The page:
XP Activities

Extreme Programing In A Nutshell!

XP describes four basic activities that are performed within the software development process.


The advocates of XP argue that the only truly important product of the system development process is code (a concept to which they give a somewhat broader definition than might be given by others). Without code you have nothing.

Coding can be drawing diagrams that will generate code, scripting a web-based system or coding a program that needs to be compiled.

Coding can also be used to figure out the most suitable solution. For instance, XP would advocate that faced with several alternatives for a programming problem, one should simply code all solutions and determine with automated tests (discussed in the next section) which solution is most suitable.

Coding can also help to communicate thoughts about programming problems. A programmer dealing with a complex programming problem and finding it hard to explain the solution to fellow programmers might code it and use the code to demonstrate what he or she means. Code, say the exponents of this position, is always clear and concise and cannot be interpreted in more than one way. Other programmers can give feedback on this code by also coding their thoughts.


One cannot be certain of anything unless one has tested it. Testing is not a perceived, primary need for the customer. A lot of software is shipped without proper testing and still works. In software development, XP says this means that one cannot be certain that a function works unless one tests it. This raises the question of defining what one can be uncertain about.

  • You can be uncertain whether what you coded is what you meant. To test this uncertainty, XP uses Unit Tests. These are automated tests that test the code. The programmer will try to write as many tests he or she can think of that might break the code he or she is writing; if all tests run successfully then the coding is complete.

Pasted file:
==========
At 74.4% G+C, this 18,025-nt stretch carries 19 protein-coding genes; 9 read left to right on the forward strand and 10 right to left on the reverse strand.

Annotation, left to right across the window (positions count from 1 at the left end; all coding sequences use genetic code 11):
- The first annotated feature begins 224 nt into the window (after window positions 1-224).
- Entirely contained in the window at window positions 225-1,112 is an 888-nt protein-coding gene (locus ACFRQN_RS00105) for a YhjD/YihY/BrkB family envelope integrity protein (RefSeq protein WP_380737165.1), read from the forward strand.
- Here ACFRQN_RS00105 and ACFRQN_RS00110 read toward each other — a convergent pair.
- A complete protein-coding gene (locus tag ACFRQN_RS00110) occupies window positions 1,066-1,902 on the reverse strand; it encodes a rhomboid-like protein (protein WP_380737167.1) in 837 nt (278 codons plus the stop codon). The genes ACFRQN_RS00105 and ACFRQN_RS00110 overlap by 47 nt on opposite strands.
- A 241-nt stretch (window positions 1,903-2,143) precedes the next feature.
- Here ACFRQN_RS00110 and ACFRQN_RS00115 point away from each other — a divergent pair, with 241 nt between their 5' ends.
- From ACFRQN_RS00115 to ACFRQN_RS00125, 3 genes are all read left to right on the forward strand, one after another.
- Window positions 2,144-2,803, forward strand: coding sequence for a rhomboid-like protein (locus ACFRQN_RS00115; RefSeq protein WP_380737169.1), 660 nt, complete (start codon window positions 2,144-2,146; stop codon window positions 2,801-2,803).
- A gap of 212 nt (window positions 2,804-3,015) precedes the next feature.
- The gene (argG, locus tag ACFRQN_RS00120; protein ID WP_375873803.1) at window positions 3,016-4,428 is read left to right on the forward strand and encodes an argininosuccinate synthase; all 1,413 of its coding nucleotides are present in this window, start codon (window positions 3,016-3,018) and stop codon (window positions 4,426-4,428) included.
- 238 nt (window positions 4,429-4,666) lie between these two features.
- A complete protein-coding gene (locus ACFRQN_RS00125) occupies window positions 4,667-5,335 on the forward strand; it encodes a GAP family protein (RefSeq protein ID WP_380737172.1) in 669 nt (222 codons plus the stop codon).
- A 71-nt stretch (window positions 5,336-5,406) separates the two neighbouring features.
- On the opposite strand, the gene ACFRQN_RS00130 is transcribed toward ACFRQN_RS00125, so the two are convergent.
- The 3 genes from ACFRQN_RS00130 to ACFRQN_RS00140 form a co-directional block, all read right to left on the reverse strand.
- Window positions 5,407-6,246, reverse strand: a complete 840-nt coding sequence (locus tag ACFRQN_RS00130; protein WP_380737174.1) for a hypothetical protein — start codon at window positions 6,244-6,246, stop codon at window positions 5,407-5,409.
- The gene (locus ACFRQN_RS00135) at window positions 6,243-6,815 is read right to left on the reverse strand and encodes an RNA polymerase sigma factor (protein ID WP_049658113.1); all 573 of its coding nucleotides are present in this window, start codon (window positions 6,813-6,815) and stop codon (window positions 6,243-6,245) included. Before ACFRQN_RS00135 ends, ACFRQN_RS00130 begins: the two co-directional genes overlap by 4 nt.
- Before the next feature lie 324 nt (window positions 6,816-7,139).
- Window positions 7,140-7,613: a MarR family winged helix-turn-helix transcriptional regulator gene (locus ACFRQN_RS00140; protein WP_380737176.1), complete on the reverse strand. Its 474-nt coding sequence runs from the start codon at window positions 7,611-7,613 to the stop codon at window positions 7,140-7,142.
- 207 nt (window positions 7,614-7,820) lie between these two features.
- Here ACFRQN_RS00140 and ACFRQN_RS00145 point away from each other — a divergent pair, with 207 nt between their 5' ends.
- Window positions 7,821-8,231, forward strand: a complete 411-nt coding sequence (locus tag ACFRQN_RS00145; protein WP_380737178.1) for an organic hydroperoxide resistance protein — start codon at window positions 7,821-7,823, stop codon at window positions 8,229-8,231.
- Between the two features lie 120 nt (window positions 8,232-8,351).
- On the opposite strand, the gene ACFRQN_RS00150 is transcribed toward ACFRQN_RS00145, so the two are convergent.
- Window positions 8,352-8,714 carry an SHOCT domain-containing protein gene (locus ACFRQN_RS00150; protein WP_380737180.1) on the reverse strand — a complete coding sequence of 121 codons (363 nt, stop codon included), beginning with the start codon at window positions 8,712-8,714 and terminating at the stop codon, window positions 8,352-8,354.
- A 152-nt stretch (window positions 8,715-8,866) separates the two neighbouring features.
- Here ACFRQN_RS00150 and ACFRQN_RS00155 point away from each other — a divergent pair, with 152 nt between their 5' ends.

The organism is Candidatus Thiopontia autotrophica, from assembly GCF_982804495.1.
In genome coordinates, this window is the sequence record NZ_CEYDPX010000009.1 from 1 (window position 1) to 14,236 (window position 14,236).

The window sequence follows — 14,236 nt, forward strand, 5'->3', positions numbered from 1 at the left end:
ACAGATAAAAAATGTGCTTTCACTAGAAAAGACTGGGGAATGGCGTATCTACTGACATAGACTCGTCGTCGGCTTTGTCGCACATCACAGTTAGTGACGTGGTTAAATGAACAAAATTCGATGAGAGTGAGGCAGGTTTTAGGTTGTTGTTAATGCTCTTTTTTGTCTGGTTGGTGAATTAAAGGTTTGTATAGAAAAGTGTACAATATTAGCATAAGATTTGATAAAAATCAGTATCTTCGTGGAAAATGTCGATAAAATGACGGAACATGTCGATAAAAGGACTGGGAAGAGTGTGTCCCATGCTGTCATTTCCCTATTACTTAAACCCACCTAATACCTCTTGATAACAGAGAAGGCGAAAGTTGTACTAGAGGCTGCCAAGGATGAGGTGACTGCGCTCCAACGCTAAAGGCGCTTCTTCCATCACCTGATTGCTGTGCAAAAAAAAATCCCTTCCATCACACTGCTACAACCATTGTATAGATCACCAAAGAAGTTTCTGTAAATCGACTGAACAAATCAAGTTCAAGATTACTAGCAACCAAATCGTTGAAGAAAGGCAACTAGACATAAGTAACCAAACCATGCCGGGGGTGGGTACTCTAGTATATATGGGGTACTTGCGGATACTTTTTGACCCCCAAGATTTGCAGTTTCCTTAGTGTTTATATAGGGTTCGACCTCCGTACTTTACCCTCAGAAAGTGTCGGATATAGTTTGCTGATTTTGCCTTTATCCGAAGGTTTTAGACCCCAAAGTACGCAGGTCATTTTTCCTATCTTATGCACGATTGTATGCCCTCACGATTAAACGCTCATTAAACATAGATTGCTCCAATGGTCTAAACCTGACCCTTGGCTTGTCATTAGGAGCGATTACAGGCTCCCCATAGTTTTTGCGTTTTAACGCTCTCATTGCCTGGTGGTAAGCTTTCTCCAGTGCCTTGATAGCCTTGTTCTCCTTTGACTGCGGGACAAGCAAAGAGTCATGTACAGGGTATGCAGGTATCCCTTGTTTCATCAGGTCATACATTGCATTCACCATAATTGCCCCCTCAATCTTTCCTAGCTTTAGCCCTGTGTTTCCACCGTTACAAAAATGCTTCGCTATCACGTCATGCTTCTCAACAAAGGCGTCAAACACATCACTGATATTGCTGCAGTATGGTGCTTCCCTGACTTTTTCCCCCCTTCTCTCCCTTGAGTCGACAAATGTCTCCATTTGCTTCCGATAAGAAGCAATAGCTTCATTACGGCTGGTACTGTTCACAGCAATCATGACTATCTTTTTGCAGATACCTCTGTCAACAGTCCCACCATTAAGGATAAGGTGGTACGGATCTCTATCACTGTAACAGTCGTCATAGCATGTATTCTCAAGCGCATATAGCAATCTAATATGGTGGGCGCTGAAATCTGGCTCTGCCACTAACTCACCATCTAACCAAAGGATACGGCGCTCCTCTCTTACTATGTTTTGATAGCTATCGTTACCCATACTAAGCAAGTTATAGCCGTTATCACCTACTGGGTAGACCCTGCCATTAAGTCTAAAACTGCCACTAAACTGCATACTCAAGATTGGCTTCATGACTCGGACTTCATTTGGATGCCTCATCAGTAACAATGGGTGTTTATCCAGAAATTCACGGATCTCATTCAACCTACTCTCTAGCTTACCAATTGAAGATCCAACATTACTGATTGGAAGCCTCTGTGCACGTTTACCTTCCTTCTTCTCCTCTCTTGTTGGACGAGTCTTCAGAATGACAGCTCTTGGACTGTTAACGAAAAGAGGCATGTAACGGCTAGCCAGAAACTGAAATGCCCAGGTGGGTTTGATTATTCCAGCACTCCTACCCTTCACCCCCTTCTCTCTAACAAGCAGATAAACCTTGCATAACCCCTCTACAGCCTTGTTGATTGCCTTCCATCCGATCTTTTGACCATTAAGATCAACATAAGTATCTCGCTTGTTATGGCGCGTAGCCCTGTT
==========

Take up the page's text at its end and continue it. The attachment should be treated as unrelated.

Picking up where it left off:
• You can be uncertain whether what you meant is what you should have meant. To test this uncertainty, XP uses acceptance tests based on the requirements given by the customer in the exploration phase of release planning.

A “testathon” is an event when programmers meet to do collaborative test writing, a kind of brainstorming relative to software testing.


Programmers do not necessarily know anything about the business side of the system under development. The function of the system is determined by the business side. For the programmers to find what the functionality of the system should be, they have to listen to business.

Programmers have to listen “in the large”: they have to listen to what the customer needs. Also, they have to try to understand the business problem, and to give the customer feedback about his or her problem, to improve the customer's own understanding of his or her problem.


From the point of view of simplicity, one could say that system development doesn't need more than coding, testing and listening. If those activities are performed well, the result should always be a system that works. In practice, this will not work. One can come a long way without designing but at a given time one will get stuck. The system becomes too complex and the dependencies within the system cease to be clear.

One can avoid this by creating a design structure that organizes the logic in the system. Good design will avoid lots of dependencies within a system; this means that changing one part of the system will not affect other parts of the system.